Book Image

Quantum Computing with Silq Programming

By : Srinjoy Ganguly, Thomas Cambier
Book Image

Quantum Computing with Silq Programming

By: Srinjoy Ganguly, Thomas Cambier

Overview of this book

Quantum computing is a growing field, with many research projects focusing on programming quantum computers in the most efficient way possible. One of the biggest challenges faced with existing languages is that they work on low-level circuit model details and are not able to represent quantum programs accurately. Developed by researchers at ETH Zurich after analyzing languages including Q# and Qiskit, Silq is a high-level programming language that can be viewed as the C++ of quantum computers! Quantum Computing with Silq Programming helps you explore Silq and its intuitive and simple syntax to enable you to describe complex tasks with less code. This book will help you get to grips with the constructs of the Silq and show you how to write quantum programs with it. You’ll learn how to use Silq to program quantum algorithms to solve existing and complex tasks. Using quantum algorithms, you’ll also gain practical experience in useful applications such as quantum error correction, cryptography, and quantum machine learning. Finally, you’ll discover how to optimize the programming of quantum computers with the simple Silq. By the end of this Silq book, you’ll have mastered the features of Silq and be able to build efficient quantum applications independently.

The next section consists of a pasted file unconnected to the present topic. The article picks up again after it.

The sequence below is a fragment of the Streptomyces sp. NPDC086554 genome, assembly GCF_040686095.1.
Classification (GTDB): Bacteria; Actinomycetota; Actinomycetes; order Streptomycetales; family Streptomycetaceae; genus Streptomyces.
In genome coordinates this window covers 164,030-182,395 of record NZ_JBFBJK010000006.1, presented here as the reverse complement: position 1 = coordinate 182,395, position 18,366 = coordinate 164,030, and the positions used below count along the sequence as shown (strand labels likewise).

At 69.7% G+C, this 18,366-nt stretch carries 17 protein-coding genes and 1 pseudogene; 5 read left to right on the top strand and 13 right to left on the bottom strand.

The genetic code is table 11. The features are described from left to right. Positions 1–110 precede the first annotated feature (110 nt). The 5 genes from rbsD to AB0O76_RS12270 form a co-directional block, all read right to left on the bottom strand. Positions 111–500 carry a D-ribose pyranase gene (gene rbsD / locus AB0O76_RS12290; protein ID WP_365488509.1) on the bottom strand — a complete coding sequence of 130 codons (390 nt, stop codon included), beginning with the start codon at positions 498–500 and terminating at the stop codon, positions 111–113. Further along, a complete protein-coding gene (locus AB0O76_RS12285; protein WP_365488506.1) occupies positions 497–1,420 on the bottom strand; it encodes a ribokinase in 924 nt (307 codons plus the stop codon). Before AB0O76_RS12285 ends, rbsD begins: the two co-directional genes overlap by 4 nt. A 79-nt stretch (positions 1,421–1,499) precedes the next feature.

Table of Contents (19 chapters)
Section 1: Essential Background and Introduction to Quantum Computing
Section 2: Challenges in Quantum Programming and Silq Programming
Section 3: Quantum Algorithms Using Silq Programming
Section 4: Applications of Quantum Computing

Introducing multiple quantum bits

Multiple qubit operations will allow us to implement more complex quantum algorithms in the upcoming chapters. Dealing with multiple qubits is a core requirement in quantum computing because in most cases, the information can only be encoded by the use of many qubits. Multiple qubits also bring flexibility in computation as we can perform quantum operations more conveniently.

You studied some of the basics of tensor products in Chapter 1, Essential Mathematics and Algorithmic Thinking, which will now help you to appreciate the nature of multiple qubits in a quantum computing environment. As we know, single qubits are denoted as |0>, |1>, or any generic state . To denote two qubits, we use the notation |00>, |11>, or any generic state, such as . We can have two different quantum subsystems, each having their own vector spaces. Their interactions can be denoted by the addition and scalar multiplication of the vector elements, which we...